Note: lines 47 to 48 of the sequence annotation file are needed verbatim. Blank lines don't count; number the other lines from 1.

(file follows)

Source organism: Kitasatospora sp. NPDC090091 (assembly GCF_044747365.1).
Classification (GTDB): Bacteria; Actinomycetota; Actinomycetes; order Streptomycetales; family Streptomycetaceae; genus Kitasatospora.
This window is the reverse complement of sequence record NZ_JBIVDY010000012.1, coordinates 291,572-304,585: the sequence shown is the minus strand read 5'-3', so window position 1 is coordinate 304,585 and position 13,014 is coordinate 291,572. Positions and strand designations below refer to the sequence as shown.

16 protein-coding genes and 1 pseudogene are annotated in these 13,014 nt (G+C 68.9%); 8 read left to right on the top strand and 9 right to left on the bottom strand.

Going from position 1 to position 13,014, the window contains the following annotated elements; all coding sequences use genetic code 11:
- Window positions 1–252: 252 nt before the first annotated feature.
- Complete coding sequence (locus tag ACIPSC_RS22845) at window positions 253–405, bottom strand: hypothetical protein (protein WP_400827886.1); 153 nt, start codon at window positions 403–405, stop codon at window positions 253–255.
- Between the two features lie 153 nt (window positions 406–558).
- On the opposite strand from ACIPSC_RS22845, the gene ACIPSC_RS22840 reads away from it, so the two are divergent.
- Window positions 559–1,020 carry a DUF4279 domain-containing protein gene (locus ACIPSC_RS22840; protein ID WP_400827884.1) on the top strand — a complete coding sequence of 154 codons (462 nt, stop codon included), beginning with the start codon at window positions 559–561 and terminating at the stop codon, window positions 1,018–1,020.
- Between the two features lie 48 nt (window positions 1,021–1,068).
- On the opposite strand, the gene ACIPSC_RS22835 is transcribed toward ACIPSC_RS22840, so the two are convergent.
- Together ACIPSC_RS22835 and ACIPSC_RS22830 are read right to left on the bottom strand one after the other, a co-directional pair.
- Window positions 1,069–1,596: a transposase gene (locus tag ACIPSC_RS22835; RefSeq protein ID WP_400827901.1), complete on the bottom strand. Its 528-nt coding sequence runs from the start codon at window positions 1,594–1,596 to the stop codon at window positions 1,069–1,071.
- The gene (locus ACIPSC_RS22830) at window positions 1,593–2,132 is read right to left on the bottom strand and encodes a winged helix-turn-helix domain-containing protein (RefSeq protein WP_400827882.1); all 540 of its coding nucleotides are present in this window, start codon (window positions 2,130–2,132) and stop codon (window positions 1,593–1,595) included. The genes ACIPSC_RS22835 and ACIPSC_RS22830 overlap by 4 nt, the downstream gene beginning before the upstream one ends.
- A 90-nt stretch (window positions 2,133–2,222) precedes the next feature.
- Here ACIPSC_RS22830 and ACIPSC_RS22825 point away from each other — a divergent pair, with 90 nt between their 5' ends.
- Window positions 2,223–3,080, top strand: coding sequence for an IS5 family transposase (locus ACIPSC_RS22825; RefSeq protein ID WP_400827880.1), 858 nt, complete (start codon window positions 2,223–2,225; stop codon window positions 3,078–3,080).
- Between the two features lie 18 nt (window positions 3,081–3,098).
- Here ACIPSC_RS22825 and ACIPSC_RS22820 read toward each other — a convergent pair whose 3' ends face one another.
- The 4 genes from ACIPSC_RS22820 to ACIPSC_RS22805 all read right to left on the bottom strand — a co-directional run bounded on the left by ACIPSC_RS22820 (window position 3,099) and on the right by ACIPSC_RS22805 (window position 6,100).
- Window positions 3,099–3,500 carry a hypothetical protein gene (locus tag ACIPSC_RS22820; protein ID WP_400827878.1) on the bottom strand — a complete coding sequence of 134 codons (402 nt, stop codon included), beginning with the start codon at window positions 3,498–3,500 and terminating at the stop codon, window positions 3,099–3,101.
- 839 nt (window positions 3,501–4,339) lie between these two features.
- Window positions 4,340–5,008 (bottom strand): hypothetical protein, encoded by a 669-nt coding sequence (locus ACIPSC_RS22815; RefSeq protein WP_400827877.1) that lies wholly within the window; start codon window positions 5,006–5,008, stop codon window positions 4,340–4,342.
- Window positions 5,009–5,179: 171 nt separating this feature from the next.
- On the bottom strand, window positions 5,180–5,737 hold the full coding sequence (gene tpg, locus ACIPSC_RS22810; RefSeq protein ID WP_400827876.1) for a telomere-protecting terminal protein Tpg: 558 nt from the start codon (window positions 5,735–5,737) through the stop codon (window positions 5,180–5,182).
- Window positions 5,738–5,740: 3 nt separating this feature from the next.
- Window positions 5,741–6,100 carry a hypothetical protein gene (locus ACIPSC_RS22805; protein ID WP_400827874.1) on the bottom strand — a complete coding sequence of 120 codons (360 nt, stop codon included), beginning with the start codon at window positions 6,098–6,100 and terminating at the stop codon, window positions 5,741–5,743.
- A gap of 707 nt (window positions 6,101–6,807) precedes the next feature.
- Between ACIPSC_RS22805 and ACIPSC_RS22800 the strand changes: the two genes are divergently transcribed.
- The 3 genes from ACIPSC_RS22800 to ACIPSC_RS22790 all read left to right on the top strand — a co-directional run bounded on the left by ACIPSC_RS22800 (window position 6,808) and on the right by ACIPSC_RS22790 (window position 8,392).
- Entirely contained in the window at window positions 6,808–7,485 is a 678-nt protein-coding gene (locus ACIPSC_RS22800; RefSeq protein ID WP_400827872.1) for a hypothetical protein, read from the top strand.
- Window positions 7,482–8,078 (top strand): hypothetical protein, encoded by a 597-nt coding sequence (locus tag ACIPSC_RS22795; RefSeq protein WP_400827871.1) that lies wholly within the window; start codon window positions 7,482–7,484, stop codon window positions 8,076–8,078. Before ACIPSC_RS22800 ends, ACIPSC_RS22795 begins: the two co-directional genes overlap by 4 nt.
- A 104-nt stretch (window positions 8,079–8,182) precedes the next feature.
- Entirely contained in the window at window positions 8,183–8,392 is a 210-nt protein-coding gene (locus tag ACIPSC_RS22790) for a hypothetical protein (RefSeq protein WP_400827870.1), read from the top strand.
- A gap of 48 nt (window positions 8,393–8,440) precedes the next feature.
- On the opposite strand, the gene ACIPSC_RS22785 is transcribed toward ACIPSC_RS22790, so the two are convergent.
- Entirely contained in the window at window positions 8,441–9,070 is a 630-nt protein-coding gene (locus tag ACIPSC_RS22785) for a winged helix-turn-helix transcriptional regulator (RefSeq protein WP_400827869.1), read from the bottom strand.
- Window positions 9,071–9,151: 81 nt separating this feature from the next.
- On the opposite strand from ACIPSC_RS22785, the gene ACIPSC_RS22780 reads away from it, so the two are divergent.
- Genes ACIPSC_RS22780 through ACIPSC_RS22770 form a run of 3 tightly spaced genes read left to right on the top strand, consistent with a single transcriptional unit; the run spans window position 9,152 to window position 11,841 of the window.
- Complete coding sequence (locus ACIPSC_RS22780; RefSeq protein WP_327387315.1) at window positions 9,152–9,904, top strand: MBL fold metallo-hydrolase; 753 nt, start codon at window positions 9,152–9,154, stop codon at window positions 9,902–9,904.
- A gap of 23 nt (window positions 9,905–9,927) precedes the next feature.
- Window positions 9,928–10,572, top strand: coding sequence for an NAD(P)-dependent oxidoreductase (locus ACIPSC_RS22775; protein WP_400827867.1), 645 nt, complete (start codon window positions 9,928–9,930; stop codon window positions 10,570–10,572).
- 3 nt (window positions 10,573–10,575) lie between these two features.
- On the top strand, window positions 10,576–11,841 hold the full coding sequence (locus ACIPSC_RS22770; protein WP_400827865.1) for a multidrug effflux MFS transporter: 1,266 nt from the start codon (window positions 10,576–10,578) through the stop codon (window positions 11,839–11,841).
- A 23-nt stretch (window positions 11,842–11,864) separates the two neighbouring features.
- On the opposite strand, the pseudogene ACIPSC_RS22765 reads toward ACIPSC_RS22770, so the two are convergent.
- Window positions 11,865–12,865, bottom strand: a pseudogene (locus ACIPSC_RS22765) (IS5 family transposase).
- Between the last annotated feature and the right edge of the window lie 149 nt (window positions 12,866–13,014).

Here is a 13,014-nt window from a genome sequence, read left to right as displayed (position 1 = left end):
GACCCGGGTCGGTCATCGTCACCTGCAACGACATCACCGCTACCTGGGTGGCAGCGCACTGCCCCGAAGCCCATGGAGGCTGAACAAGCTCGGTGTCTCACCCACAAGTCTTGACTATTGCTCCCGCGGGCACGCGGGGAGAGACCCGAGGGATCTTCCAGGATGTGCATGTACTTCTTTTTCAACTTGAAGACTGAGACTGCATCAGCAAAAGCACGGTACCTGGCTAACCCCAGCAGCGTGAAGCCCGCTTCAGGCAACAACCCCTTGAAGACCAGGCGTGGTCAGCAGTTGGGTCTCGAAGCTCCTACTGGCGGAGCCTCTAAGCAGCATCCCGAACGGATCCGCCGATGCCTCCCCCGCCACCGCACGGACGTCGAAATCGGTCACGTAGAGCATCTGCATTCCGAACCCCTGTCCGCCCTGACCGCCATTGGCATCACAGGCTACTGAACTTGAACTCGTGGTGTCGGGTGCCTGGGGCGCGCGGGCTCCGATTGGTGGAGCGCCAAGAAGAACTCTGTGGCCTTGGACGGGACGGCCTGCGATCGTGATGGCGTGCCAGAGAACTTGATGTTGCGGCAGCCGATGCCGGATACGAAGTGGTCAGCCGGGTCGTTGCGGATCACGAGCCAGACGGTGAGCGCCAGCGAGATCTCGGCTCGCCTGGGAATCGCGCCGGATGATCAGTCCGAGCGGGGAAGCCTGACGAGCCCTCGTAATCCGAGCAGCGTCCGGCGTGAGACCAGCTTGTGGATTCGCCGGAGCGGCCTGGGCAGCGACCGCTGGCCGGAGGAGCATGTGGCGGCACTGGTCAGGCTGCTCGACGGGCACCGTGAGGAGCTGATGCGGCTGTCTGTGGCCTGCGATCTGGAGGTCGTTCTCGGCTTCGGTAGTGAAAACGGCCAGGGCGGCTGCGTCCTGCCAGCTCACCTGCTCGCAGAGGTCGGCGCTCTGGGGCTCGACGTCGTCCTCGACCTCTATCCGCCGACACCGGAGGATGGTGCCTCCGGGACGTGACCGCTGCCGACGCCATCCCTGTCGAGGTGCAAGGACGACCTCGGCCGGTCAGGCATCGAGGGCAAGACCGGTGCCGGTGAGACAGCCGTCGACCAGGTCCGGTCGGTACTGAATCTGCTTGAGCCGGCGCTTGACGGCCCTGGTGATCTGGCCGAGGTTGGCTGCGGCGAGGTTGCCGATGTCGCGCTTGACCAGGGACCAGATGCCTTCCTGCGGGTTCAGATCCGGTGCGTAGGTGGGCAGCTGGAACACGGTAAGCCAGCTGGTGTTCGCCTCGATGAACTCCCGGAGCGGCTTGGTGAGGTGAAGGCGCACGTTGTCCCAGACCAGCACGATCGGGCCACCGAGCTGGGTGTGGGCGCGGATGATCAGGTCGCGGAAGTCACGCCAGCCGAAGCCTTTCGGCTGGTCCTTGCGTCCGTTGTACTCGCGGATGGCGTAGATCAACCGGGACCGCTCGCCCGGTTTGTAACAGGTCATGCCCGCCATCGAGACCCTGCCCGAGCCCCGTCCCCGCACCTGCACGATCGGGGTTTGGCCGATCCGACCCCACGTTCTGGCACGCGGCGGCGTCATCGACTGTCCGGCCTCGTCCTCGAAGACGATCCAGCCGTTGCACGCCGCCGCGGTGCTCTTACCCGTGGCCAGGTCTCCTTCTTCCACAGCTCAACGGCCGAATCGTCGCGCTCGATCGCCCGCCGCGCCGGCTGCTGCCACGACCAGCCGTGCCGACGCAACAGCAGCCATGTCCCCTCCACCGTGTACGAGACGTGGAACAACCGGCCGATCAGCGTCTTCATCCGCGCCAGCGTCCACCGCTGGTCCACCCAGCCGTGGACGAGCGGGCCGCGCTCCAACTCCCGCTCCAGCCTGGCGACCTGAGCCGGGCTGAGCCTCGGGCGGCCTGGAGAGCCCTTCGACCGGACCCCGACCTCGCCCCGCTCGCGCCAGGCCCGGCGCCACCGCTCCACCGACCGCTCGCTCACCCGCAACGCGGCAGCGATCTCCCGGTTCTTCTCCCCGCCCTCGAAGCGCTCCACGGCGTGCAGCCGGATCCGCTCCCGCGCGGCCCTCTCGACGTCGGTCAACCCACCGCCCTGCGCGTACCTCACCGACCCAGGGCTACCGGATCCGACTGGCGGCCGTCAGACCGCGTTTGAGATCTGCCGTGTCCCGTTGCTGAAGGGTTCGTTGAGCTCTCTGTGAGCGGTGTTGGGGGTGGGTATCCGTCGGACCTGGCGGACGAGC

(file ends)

- A 23-nt stretch (window positions 11,842–11,864) separates the two neighbouring features.
- On the opposite strand, the pseudogene ACIPSC_RS22765 reads toward ACIPSC_RS22770, so the two are convergent.